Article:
Apple should work on making AI useful instead of flashy.

Apple needs to focus on making AI useful, not flashy


Google and Microsoft have used their developer conferences to show off their creative AI skills. Now, everyone is looking forward to next week’s Worldwide Developers Conference, where Apple Intelligence is likely to make its debut.

The company in Cupertino is under a lot of stress. Apple likely feels like it needs to do everything it can to impress its fans and owners now that it’s behind its competitors in AI. But that shouldn’t mean making too many features promises.

First, put reliability

Apple makes some of the most well-known electronics in the world, and its AI features should make them more useful. A lot of features that use AI need to connect to the cloud to get information or answers. On the other hand, if Apple can make some useful features run directly on the device, users may choose AI over cloud-based tools. The Voice Memo and Notes apps’ offline transcriptions might work.

Apple is likely to show summaries of messages and web pages, as well as simple text editing and picture creation tools. But a lot of websites, note-taking apps, and photo-editing apps already have those. To make its approach stand out, Apple needs to make it as easy and smooth as possible.

Put privacy first

Apple is likely to put privacy first even more, so Siri and other AI-powered features might not be able to run all apps. A story from Bloomberg says that AI features will only be available on the iPhone 15 Pro and iPads or Macs with M1 or later chips. Users will have to choose to use these features. If this is true, Apple is still being careful because it doesn’t want to be caught in the backlash from users, even though it’s behind the curve when it comes to adopting AI features.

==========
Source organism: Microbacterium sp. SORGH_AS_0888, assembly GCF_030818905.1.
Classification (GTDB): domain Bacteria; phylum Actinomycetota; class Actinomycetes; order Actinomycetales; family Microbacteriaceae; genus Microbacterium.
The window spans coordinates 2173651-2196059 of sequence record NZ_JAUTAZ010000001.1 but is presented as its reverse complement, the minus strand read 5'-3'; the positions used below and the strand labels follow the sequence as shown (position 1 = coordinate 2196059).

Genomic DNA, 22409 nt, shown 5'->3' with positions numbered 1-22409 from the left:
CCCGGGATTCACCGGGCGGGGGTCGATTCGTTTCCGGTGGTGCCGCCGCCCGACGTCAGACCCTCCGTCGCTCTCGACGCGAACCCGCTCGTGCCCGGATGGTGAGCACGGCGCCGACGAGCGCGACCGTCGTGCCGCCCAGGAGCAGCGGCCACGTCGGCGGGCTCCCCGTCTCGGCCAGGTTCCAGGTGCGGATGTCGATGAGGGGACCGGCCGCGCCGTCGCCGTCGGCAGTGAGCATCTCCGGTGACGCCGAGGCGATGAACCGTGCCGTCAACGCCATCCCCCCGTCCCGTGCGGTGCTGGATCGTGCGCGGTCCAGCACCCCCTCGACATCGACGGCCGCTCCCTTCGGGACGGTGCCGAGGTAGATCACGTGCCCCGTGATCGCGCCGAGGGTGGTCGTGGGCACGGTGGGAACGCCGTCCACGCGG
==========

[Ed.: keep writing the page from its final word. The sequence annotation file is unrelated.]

Recently, the company got some bad press for its iPad ad called “Crush,” which showed creative tools being smashed by a hydraulic press. People thought that Apple was undervaluing artists, their tools, and the work that goes into making art by putting it in a small, business box. Artists already don’t like AI, so Apple might not want to make them mad again. So it’s likely to take a non-controversial stance.

Making Siri better

The biggest change that people expect is Apple to improve Siri so that it can better understand what people are asking and give them more accurate answers. Siri can’t do more than one thing at the moment. Should you ask the helper to set a 15-minute timer along with a 10-minute timer, it will do so. This may not need the help of creative AI, but Siri’s new look should have these things.

If Siri doesn’t get better access to apps as planned, Apple could make things easier for users by adding an AI helper that can help them make complex Siri shortcuts for jobs that need to be done in more than one step.

Rumors are going around that Apple will sign a deal with OpenAI to use AI in all of its operating systems. We don’t yet know how much of Apple Intelligence will be based on that deal. Because AI can cause hallucinations, Apple might not want to get too involved in content-related AI features just yet.

A lot of companies make big claims about AI-powered features, but when they deliver results that are wrong or biased, they let people down. Google and OpenAI have had to back off of AI features because they were wrong or violated copyright laws. Because of this, the business might not want to use LLMs (large language models) to make content.

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